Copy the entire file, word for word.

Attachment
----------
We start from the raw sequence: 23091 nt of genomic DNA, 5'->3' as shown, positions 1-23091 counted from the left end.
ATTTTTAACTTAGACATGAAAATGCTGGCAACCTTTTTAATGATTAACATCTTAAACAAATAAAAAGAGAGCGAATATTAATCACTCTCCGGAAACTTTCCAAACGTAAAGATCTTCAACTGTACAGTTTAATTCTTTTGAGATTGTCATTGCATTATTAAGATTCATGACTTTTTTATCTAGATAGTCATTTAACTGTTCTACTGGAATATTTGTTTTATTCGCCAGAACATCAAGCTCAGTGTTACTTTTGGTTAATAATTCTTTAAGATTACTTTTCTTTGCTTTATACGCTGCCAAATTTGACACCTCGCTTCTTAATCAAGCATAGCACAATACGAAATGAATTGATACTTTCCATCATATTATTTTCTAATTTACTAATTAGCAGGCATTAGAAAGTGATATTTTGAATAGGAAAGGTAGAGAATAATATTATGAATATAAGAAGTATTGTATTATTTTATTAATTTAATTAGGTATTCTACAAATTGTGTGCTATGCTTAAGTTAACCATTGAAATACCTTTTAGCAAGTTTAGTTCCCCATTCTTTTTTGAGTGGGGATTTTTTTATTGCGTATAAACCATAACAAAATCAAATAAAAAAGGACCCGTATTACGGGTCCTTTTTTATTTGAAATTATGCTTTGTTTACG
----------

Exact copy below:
We start from the raw sequence: 23091 nt of genomic DNA, 5'->3' as shown, positions 1-23091 counted from the left end.
ATTTTTAACTTAGACATGAAAATGCTGGCAACCTTTTTAATGATTAACATCTTAAACAAATAAAAAGAGAGCGAATATTAATCACTCTCCGGAAACTTTCCAAACGTAAAGATCTTCAACTGTACAGTTTAATTCTTTTGAGATTGTCATTGCATTATTAAGATTCATGACTTTTTTATCTAGATAGTCATTTAACTGTTCTACTGGAATATTTGTTTTATTCGCCAGAACATCAAGCTCAGTGTTACTTTTGGTTAATAATTCTTTAAGATTACTTTTCTTTGCTTTATACGCTGCCAAATTTGACACCTCGCTTCTTAATCAAGCATAGCACAATACGAAATGAATTGATACTTTCCATCATATTATTTTCTAATTTACTAATTAGCAGGCATTAGAAAGTGATATTTTGAATAGGAAAGGTAGAGAATAATATTATGAATATAAGAAGTATTGTATTATTTTATTAATTTAATTAGGTATTCTACAAATTGTGTGCTATGCTTAAGTTAACCATTGAAATACCTTTTAGCAAGTTTAGTTCCCCATTCTTTTTTGAGTGGGGATTTTTTTATTGCGTATAAACCATAACAAAATCAAATAAAAAAGGACCCGTATTACGGGTCCTTTTTTATTTGAAATTATGCTTTGTTTACG